part of our watersheds and influence our rivers; not separate. It is our profound responsibility to live and model stewardship of our waters ensuring their healthy existence for time to come. Now more than ever, it is critical that we work collectively to increase understanding of watershed systems, river science, water conservation, climate literacy, and encourage participation in public life. And so, I am a watershed educator.
Fostering relationships with colleagues: veteran educators, emerging professionals, university students, water resource managers, urban leaders, rural experts and others across Colorado and beyond for the past two years has been a tremendous joy. Celebrating the success stories, listening to the learnings, and together sourcing and implementing proven resources and tools to increase effectiveness in meeting water education and outreach goals of organizations and agencies across the state has been energizing.
Learning from these experiences of offering workshops, building a network of educators, and sharing proven resources a few strong themes have emerged that may guide the future of water education across Colorado.
- Educators are Experts – Educators are experts at teaching, connecting with learners, and making content relevant to various audiences. Educators are professionals who have committed their lives to life-long-learning and are always seeking new ways to teach and reach their students of all ages. Learn from them how to turn our libraries of water information into relevant and accessible knowledge for communities. Leverage educators’ expertise often.
- An Abundance of Water Information and Content– Water Resource Managers and policy experts have oodles of water related data, information, and content. These professionals need strategies, mechanisms, and tools to share their data and content appropriately with their audiences and methods for making the content relevant to their learners. Share information effectively.
- Building Long Lasting Communities of Practice – To successfully transform educators’ and outreach professionals’ practice, continual support from colleagues and resource experts is necessary. Building collegial communities of practice among mixed groups of master educators, less experienced educators, water resource managers, and professional development coordinators can be powerful mechanisms to support increasing effectiveness of water education across Colorado. Foster strong learning communities.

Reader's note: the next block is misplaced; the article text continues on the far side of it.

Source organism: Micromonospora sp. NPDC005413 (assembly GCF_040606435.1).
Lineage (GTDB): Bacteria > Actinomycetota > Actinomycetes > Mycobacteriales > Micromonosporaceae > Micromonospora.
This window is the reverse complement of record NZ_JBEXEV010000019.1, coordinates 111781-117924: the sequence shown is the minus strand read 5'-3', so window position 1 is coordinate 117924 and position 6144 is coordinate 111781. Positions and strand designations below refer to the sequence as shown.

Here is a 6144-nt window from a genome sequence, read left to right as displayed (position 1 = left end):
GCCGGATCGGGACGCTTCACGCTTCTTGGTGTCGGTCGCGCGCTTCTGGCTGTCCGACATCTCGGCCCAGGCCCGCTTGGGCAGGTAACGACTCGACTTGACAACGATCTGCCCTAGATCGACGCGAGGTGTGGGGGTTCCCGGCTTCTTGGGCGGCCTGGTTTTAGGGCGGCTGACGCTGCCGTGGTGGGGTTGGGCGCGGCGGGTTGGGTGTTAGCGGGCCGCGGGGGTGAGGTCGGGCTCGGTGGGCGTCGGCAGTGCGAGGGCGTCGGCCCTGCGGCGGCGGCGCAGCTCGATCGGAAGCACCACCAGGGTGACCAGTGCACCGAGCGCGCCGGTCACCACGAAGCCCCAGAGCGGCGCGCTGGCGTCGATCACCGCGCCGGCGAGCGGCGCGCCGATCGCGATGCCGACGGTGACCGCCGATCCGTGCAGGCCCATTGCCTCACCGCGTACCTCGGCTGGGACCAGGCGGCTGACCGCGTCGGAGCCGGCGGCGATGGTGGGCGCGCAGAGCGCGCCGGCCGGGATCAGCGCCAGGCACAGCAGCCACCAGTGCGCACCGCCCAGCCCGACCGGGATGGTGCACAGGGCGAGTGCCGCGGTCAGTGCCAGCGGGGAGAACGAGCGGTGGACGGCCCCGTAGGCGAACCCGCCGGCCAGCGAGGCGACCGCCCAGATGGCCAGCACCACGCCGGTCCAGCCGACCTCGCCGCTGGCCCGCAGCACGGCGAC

- Direct Water and Snow Experiences – I came to love rivers, lakes and snow because I experienced them directly going fishing, floating, swimming, picnicking, spending time stream side pondering life’s biggest questions, cross country skiing, shoveling the drive, and embarking on backcountry hut trips. Always conduct water education experiences near a body of water (frozen or liquid) and include a quality direct experience during your program no matter how long or short. It is the direct experiences that typically have the strongest memorable impact while offering a bit of inspiration and fun. Get outside.
I will continue to reside in the Crystal River Watershed on Colorado’s Western Slope. Follow my latest projects and endeavors with Wild Rose Education as you may find yourself attending (or supporting) the 2nd Annual Educator River Institute at Western State or the Grand County River Workshop in 2018 among other projects that are to come.
Sarah R. Johnson coordinated CFWE’s Water Educator Network February 2016 – June 2017. Learn more about her current projects at www.wildroseeducation.com and reach her at firstname.lastname@example.org.
This piece originally appeared at Your Water Colorado Blog